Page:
The electrocardiogram (ECG) is a measure of the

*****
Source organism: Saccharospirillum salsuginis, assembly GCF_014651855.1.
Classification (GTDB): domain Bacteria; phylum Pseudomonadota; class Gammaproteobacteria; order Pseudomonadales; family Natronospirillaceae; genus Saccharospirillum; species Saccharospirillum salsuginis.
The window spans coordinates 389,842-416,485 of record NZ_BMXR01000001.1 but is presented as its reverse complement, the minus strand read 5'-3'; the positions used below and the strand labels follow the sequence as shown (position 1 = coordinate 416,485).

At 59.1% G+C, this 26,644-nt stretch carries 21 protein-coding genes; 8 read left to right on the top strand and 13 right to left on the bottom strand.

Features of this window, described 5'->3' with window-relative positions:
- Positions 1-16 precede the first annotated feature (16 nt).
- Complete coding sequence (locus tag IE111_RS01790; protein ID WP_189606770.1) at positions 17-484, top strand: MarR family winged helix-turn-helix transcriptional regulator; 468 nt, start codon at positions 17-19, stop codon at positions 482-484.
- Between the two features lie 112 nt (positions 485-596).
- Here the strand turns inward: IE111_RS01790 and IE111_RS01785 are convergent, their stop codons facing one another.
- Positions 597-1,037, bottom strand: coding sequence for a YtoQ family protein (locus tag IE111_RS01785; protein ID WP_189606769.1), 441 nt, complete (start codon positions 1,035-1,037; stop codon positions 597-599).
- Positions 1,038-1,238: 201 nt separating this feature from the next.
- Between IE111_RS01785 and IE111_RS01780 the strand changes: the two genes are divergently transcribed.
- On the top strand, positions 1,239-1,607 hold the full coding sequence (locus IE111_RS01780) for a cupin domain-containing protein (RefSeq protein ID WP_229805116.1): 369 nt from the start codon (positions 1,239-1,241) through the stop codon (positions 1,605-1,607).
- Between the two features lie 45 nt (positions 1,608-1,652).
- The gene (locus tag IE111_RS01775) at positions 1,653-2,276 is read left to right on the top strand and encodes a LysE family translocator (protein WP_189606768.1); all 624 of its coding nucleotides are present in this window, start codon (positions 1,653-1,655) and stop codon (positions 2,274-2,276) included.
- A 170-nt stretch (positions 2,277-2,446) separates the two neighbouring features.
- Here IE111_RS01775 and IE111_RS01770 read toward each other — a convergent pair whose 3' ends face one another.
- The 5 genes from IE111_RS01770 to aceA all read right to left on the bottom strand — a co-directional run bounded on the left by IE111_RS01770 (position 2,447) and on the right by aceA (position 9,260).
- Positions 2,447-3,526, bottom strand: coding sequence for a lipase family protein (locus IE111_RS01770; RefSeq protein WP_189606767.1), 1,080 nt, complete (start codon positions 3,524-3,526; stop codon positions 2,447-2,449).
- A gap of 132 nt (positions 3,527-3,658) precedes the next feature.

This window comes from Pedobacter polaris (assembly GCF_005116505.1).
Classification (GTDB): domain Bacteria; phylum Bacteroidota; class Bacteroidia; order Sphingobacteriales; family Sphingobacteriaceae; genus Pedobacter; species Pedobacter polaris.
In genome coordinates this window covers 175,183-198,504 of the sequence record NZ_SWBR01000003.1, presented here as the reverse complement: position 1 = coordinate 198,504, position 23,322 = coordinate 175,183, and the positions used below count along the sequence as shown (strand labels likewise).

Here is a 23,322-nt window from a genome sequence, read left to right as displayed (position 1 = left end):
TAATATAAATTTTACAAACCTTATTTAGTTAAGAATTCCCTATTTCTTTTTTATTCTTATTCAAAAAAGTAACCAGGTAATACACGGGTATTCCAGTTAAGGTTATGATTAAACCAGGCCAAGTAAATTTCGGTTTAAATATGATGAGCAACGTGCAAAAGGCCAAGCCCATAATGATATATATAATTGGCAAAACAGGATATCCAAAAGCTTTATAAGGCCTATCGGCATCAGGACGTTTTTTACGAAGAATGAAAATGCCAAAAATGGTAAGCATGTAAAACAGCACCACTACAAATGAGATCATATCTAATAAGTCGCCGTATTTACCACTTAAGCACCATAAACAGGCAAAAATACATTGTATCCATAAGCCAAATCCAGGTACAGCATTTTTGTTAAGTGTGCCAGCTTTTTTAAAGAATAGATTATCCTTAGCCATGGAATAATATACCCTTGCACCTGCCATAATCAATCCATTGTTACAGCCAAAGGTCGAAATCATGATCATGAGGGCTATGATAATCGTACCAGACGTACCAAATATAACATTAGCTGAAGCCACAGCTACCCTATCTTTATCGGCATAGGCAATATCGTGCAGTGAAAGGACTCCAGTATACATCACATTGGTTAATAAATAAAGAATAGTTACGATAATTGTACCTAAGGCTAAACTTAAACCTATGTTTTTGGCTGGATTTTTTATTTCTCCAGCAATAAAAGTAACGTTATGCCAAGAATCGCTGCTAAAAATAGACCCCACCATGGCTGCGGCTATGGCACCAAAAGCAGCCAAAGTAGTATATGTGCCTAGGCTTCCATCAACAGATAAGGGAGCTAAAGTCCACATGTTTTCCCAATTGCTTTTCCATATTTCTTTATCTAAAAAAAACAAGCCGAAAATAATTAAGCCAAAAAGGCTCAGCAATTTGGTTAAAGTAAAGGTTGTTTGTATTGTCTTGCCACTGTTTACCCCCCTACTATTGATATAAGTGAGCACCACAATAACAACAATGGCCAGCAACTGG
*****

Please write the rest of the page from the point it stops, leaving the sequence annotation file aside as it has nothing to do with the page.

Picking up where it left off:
electrical activity of the heart. Since its introduction in 1887 by Waller, it has been used as a clinical tool for evaluating heart function. A number of cardiovascular diseases (CVDs)(arrhythmia, atrial fibrillation, atrioventricular (AV) dysfunctions, and coronary arterial disease, etc.) can be detected non-invasively using ECG monitoring devices. With the advent of modern signal processing and machine learning techniques, the diagnostic power of the ECG has expanded exponentially. The principal reason for this is the expanded set of features that are typically extracted from the ECG time series. The enhanced feature space provides a wide range of attributes that can be employed in a variety of machine learning techniques, with the goal of providing tools to assist in CVD classification. This paper summarizes some of the principle machine learning approaches to ECG classification, evaluating them in terms of the features they employ, the type(s) of CVD(s) to which they are applied, and their classification accuracy.